shoes at the time. And we were considered to be fairly comfortable.
M: Did you have relatives living with you to help overcome the cost?
C: No. They didn't pay rent. They were just...
C: ...help. We were just helping people that would stay there. Nephews and
cousins would stay here on occasion.and some of them always
looking for jobs but never could find one.
M: Where was your home located at that time?
C: It was on East University.
C: It's now 607 East University.
M: Do you still own that?
C: The property is still owned by the family. It's vacant now.
M: So some people would move in with you, and you would not have the money
for, say, extras, but it never got to the point...your father always
had the business though? He was able to maintain the business?
C: There was nothing else to do but to maintain it, and what little it did,
what it helped. Of course, he went into debt, as most people did, to
survive at So it was quite difficult, I'm sure. I didn't
fully appreciate the pressures.
M: Did he do real estate work at the same time, or did he stick straight to
C: I don't recall and I don't think anybody could sell real estate. It's
about like the abstract business, there wasn't any. Or, as you say,
realtor would be starving with everybody else.
M: What about the tung groves? Where were they located in the thirties?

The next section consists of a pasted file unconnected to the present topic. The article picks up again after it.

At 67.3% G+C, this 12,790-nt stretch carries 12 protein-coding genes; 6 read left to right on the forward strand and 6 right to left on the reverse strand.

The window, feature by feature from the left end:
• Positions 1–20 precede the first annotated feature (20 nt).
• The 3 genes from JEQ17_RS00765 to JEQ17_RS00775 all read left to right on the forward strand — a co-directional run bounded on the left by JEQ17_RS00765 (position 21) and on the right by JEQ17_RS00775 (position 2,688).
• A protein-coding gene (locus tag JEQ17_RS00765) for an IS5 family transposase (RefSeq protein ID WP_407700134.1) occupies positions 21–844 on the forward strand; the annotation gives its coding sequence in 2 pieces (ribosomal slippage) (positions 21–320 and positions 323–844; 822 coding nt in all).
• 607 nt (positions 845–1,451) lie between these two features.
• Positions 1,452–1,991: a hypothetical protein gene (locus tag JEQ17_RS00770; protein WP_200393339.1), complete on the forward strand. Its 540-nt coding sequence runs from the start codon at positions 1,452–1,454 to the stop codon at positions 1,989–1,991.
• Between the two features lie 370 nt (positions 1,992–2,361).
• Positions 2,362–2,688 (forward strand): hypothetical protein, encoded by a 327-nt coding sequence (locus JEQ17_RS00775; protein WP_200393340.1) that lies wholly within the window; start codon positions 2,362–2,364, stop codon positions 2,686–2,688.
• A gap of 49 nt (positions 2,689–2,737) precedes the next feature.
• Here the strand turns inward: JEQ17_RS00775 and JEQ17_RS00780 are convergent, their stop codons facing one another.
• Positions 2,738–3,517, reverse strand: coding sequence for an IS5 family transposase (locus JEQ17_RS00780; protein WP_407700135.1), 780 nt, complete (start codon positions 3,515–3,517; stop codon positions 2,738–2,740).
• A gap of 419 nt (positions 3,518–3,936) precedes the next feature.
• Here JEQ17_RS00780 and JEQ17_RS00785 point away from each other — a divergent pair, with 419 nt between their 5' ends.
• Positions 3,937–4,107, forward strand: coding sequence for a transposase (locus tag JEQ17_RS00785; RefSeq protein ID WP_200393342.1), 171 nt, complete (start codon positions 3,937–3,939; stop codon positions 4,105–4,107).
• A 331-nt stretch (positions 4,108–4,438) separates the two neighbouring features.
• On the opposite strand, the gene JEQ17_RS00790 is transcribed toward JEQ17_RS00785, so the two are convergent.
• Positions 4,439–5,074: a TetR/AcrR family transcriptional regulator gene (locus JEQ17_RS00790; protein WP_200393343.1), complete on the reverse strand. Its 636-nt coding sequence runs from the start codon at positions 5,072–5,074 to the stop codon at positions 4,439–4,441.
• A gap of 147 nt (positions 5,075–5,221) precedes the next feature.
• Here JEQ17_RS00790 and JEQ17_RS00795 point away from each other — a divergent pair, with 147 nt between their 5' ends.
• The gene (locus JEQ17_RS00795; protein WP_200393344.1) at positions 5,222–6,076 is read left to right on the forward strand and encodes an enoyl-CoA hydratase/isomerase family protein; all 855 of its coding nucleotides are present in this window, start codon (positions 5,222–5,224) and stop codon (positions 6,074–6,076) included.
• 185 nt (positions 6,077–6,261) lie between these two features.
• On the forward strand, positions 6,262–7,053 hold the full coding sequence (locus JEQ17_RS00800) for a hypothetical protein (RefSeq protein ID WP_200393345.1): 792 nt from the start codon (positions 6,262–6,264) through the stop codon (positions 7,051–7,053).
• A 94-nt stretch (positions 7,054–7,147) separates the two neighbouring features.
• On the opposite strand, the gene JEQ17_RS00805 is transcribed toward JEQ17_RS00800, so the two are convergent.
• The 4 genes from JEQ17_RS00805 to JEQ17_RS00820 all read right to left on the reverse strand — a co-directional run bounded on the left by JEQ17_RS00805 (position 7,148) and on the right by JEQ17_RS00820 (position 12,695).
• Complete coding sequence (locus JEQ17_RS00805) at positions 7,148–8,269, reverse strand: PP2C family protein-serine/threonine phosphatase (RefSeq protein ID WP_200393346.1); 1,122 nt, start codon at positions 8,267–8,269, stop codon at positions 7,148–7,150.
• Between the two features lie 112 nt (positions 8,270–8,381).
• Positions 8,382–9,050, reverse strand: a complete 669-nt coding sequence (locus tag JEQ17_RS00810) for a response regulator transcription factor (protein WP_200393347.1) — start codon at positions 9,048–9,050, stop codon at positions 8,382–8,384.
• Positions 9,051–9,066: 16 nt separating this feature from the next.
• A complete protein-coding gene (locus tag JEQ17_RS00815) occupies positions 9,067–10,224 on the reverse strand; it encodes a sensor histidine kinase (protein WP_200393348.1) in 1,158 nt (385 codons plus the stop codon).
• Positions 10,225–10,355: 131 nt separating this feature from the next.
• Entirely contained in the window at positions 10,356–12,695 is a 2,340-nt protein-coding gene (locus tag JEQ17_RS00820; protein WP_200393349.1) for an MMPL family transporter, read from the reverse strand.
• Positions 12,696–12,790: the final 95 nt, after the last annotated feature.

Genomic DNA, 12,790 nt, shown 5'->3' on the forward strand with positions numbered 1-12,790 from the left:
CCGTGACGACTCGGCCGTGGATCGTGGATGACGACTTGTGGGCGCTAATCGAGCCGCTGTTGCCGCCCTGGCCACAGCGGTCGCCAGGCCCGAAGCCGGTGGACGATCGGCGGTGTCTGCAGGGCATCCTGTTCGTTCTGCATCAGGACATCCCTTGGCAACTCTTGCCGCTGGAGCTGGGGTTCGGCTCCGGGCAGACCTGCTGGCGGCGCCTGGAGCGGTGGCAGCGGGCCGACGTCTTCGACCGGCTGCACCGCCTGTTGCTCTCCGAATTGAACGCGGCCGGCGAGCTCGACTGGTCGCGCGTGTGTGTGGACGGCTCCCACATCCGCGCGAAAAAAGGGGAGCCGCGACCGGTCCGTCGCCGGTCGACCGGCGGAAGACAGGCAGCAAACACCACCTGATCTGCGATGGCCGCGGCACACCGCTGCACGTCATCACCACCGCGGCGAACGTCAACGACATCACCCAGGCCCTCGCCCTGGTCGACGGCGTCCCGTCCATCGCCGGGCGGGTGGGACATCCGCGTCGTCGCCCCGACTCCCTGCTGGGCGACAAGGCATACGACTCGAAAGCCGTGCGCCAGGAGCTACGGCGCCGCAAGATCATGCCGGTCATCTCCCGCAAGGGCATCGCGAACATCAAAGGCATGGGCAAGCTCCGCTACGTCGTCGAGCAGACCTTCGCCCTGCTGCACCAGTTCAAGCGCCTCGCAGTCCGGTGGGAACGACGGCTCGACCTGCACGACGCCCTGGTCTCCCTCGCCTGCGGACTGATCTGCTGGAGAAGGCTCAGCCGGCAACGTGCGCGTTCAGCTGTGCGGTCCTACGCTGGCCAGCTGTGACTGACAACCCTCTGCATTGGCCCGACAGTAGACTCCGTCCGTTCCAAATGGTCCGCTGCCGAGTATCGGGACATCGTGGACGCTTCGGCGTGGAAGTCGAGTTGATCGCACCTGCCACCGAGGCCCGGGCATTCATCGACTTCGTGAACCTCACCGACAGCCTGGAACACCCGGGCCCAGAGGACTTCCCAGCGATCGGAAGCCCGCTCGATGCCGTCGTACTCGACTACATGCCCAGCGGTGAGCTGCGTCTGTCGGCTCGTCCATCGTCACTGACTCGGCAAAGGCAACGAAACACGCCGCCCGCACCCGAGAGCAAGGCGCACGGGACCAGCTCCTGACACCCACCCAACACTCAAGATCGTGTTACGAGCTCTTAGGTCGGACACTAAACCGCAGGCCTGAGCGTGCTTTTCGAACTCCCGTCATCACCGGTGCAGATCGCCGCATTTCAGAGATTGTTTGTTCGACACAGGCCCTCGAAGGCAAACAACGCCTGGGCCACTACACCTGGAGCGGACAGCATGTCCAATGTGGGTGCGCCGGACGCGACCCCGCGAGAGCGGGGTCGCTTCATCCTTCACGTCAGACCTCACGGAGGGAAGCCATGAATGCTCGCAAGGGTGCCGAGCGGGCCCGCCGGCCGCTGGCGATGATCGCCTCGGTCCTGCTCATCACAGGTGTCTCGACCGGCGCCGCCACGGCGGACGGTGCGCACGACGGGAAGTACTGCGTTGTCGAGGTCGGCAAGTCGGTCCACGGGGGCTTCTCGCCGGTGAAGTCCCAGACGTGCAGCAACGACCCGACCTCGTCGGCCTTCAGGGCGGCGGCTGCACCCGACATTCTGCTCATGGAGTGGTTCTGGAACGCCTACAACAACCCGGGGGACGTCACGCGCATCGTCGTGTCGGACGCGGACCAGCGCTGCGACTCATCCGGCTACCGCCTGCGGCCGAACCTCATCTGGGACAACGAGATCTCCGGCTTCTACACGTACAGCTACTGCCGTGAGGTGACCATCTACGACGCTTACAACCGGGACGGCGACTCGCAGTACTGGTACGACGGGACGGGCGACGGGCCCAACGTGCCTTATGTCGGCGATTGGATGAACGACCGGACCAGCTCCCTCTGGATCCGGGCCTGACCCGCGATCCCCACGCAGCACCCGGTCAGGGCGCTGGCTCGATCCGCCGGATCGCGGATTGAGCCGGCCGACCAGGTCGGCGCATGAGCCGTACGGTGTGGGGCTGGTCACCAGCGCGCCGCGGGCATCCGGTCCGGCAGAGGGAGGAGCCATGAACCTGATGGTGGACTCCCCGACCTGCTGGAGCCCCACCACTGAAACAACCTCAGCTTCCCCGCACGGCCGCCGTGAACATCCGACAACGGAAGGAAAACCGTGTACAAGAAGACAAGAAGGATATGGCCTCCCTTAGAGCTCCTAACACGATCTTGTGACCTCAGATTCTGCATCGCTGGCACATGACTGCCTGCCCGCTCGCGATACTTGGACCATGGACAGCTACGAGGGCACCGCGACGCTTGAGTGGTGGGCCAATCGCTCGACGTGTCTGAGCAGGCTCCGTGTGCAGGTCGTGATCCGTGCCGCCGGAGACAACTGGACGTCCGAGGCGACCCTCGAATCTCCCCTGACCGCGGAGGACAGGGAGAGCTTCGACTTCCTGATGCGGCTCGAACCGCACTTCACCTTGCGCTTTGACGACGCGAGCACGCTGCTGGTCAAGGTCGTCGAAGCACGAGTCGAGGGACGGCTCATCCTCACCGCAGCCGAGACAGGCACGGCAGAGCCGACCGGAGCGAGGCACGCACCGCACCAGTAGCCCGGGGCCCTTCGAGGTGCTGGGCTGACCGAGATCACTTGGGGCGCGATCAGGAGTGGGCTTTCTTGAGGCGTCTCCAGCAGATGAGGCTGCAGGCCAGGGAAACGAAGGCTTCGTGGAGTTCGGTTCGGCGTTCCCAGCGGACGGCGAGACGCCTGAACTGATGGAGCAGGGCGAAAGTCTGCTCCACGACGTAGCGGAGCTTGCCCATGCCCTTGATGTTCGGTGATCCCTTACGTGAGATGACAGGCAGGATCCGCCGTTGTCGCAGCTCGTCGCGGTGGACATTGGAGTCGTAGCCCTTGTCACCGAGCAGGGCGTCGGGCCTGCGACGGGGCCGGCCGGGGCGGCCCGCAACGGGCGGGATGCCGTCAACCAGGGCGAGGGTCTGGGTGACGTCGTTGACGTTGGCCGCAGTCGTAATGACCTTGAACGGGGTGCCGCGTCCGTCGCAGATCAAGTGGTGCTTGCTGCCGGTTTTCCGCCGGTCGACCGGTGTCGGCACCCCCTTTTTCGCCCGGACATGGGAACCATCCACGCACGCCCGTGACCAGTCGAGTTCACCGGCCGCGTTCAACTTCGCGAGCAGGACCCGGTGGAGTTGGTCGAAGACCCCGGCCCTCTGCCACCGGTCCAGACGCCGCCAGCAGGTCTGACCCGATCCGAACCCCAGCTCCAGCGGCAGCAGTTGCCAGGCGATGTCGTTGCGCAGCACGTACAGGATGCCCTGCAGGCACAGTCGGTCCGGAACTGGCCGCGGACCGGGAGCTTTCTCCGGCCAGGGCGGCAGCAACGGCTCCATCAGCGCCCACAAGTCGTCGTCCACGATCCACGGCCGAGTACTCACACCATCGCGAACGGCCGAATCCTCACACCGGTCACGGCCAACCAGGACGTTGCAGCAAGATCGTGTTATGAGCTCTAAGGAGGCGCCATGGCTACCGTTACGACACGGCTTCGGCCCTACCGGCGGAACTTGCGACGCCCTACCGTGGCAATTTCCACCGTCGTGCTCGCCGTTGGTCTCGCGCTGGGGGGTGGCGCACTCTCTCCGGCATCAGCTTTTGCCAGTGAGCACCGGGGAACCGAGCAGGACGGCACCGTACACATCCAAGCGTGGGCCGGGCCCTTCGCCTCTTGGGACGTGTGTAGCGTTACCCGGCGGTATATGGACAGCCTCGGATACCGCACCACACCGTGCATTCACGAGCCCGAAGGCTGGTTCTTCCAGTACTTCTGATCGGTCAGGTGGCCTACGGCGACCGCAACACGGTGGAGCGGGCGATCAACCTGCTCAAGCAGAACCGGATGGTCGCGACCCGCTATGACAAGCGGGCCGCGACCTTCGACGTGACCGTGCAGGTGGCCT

C: To the west of Gainesville, about where the interstate is. Some of them,
were up at Brooker up there on Cooter Pond area, and some of them actually
on the Jacksonville road northeast of town, but it was a small grove.
M: That northeast, would that be...?
C: Waldo Road.
M: Do you feel that that was a boost at all, economically or socially, to
C: I'm sure it helped.
M: You were fairly young at the time, but maybe as a child, do you remember
ever being taken to the tung blossom festival and seeing the Queen and
the seventy floats?
C: I don't remember that. I do remember going out to the place where they
ground the nuts and....
M: Where was that located?
C: I don't remember exactly where, but it was west of town.
M: But at actually the festivals or anything?
C: I don't remember the festivals.
M: When the city began to grow, say, in the late thirties--it didn't really
grow till the forties--but when it began to, in which direction would
C: It grew in the northeast probably more than it grew west to begin with,
but then the predominate growth has always been towards the north and
M: Do you find that that's true in many towns?
C: That's true, but here it's quite logical because you go south, you hit
Payne's Prairie, you go east, you have all the Sunnyland area, the state
owns all the land and the swamps and so the nature of it is that the
availability of good land was better to the northwest than to the south
or to the east, which were swampy.
M: But primarily, it grows west, more west than it does north, it seems to
me. Like north of Paradise, what would've been Paradise there's....
C: Yeah, it is. But there's a lot of growth to the east. Northeast has.
had a tremendous growth. Awful lot of houses northeast.
M: They're not fairly new ones though.
C: Not the newest development that's west, but immediately after the war and
for about ten or fifteen years most of the growth was east.
M: In the east?
M: What about the effects of the fire on the community? Do you recall in